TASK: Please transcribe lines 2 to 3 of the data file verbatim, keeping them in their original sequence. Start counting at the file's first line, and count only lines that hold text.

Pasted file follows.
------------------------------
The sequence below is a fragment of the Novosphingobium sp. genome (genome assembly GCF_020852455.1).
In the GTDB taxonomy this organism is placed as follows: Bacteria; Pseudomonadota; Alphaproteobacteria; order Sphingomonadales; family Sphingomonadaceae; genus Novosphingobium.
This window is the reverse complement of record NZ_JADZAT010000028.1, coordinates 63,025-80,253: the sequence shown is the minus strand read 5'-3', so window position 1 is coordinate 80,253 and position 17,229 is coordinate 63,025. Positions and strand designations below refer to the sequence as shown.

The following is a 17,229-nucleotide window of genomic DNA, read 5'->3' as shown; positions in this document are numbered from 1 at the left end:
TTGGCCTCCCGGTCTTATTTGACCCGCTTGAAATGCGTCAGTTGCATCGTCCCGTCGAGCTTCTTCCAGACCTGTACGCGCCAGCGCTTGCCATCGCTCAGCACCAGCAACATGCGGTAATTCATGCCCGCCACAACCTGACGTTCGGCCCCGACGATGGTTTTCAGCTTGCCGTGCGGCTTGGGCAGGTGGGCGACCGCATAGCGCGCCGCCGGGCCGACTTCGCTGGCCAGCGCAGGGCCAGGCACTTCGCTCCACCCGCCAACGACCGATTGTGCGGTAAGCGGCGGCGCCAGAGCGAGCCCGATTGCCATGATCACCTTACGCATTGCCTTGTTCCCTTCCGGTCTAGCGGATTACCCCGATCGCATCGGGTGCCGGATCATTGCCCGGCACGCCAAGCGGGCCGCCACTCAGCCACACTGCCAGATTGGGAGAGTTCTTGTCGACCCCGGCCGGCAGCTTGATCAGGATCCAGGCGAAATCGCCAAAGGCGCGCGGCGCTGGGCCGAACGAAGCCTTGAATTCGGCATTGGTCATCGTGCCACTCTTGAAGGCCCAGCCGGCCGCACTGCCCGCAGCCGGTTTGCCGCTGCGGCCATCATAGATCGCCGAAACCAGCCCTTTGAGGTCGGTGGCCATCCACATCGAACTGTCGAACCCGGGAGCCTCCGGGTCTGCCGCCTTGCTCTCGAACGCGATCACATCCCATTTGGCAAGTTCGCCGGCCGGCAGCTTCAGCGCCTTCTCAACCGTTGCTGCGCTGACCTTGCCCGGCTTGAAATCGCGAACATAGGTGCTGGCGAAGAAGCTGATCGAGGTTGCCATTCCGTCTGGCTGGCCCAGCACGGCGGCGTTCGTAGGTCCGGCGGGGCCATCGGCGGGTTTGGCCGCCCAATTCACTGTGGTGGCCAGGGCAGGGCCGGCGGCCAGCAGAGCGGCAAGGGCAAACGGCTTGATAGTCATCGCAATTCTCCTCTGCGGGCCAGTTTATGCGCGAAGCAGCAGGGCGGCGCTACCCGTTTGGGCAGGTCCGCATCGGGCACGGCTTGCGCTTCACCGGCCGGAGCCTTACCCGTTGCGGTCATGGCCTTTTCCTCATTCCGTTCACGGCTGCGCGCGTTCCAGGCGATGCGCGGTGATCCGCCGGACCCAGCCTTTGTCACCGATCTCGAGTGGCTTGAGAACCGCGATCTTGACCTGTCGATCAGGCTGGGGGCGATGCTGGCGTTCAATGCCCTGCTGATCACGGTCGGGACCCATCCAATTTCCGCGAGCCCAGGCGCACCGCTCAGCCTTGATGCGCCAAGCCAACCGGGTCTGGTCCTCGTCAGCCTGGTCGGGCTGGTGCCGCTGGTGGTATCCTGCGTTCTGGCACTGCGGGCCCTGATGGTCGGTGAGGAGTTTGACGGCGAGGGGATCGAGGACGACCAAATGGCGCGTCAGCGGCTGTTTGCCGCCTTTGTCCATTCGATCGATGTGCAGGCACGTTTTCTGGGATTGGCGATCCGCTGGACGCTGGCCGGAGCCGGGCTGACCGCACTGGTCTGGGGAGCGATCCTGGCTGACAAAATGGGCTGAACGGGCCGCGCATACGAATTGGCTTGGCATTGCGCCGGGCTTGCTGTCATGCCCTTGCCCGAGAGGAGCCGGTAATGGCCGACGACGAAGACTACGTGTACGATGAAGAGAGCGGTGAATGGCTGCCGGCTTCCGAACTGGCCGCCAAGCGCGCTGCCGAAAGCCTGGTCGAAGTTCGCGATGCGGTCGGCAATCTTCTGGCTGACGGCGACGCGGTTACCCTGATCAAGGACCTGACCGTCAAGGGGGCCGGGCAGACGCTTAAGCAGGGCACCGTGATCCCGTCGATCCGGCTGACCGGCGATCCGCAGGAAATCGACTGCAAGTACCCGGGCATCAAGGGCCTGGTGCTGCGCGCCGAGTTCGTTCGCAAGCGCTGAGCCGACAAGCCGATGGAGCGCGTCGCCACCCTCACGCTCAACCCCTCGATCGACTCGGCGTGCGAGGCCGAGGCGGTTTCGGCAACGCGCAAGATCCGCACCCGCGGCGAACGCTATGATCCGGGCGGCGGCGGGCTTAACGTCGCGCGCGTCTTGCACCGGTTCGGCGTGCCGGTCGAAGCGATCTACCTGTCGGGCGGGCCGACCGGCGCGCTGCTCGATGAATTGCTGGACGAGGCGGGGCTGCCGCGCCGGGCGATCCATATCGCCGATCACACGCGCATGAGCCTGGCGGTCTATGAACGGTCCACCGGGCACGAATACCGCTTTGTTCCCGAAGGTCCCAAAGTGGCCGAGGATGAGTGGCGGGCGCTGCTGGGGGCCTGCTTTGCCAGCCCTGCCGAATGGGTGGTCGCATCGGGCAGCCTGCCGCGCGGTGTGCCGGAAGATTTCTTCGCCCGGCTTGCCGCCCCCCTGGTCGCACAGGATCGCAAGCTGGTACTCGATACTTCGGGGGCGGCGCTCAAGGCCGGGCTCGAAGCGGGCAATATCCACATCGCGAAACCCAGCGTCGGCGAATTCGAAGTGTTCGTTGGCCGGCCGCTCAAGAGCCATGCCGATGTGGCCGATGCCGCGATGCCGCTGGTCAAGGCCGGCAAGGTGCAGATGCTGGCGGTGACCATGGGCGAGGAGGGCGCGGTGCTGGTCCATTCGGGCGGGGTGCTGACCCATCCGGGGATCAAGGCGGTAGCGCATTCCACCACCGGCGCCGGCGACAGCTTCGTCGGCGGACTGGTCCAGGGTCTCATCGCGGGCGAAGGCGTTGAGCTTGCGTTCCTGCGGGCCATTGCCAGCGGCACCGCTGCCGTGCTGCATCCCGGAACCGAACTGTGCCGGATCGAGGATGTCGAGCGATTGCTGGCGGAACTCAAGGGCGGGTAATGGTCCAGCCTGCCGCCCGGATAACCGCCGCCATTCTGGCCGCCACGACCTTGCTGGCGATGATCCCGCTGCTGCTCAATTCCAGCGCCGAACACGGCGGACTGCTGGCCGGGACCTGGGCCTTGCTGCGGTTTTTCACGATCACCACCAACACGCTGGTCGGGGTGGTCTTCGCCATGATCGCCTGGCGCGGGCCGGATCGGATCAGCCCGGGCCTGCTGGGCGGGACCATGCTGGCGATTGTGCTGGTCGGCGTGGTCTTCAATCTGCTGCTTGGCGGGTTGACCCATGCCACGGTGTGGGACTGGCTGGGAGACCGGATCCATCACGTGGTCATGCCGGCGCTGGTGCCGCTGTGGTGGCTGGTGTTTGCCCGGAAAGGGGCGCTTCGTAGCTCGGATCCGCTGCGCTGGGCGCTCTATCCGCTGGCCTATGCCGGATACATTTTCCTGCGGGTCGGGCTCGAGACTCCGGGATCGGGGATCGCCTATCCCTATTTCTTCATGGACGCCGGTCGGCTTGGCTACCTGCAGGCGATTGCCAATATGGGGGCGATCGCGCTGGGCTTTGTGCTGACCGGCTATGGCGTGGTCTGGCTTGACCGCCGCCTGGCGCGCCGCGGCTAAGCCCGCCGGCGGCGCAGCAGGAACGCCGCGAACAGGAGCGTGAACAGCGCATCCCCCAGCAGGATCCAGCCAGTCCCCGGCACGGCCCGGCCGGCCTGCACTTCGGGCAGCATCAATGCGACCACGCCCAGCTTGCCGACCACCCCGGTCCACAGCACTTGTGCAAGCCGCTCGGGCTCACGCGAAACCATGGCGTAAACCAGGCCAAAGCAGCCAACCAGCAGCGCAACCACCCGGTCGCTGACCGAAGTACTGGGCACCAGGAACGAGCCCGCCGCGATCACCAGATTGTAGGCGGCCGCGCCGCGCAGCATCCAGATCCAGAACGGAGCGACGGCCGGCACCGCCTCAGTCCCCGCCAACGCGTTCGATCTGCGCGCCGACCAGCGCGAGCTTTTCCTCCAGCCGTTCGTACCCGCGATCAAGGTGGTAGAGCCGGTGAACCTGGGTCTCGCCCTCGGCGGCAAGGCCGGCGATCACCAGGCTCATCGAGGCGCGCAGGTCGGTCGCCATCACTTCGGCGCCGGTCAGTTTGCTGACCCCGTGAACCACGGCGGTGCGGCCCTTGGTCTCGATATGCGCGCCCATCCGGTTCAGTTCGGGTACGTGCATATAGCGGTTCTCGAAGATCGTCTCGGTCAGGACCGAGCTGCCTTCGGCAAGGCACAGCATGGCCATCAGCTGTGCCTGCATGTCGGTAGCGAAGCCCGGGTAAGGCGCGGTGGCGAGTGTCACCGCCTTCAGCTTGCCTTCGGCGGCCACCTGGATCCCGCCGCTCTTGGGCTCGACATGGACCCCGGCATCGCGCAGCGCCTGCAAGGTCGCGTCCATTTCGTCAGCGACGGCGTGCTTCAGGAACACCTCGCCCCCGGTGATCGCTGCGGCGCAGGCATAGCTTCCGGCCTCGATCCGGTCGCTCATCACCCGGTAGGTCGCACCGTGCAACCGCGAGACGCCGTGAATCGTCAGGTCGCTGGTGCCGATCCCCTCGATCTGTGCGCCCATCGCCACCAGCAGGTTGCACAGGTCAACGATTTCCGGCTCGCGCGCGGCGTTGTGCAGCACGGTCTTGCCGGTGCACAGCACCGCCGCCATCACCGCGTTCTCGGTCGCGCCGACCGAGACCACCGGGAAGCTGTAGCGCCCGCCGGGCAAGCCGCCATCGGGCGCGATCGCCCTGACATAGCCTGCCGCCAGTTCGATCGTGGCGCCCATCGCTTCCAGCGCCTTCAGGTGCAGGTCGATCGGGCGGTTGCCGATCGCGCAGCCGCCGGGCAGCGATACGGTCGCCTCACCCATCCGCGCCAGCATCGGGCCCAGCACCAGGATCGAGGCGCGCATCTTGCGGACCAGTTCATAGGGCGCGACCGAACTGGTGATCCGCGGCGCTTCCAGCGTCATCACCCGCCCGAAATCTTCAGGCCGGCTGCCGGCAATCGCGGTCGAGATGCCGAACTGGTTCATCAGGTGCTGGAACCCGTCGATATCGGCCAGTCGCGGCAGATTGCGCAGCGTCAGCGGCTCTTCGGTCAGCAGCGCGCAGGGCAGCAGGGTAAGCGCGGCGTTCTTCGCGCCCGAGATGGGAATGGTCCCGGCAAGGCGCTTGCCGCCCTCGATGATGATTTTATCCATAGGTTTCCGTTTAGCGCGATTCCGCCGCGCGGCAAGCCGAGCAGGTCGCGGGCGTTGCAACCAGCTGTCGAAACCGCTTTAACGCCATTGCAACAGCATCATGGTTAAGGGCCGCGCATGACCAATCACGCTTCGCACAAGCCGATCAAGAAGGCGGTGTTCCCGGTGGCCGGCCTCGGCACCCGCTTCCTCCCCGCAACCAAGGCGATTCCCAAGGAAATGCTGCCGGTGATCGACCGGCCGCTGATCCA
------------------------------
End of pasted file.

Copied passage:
In the GTDB taxonomy this organism is placed as follows: Bacteria; Pseudomonadota; Alphaproteobacteria; order Sphingomonadales; family Sphingomonadaceae; genus Novosphingobium.
This window is the reverse complement of record NZ_JADZAT010000028.1, coordinates 63,025-80,253: the sequence shown is the minus strand read 5'-3', so window position 1 is coordinate 80,253 and position 17,229 is coordinate 63,025. Positions and strand designations below refer to the sequence as shown.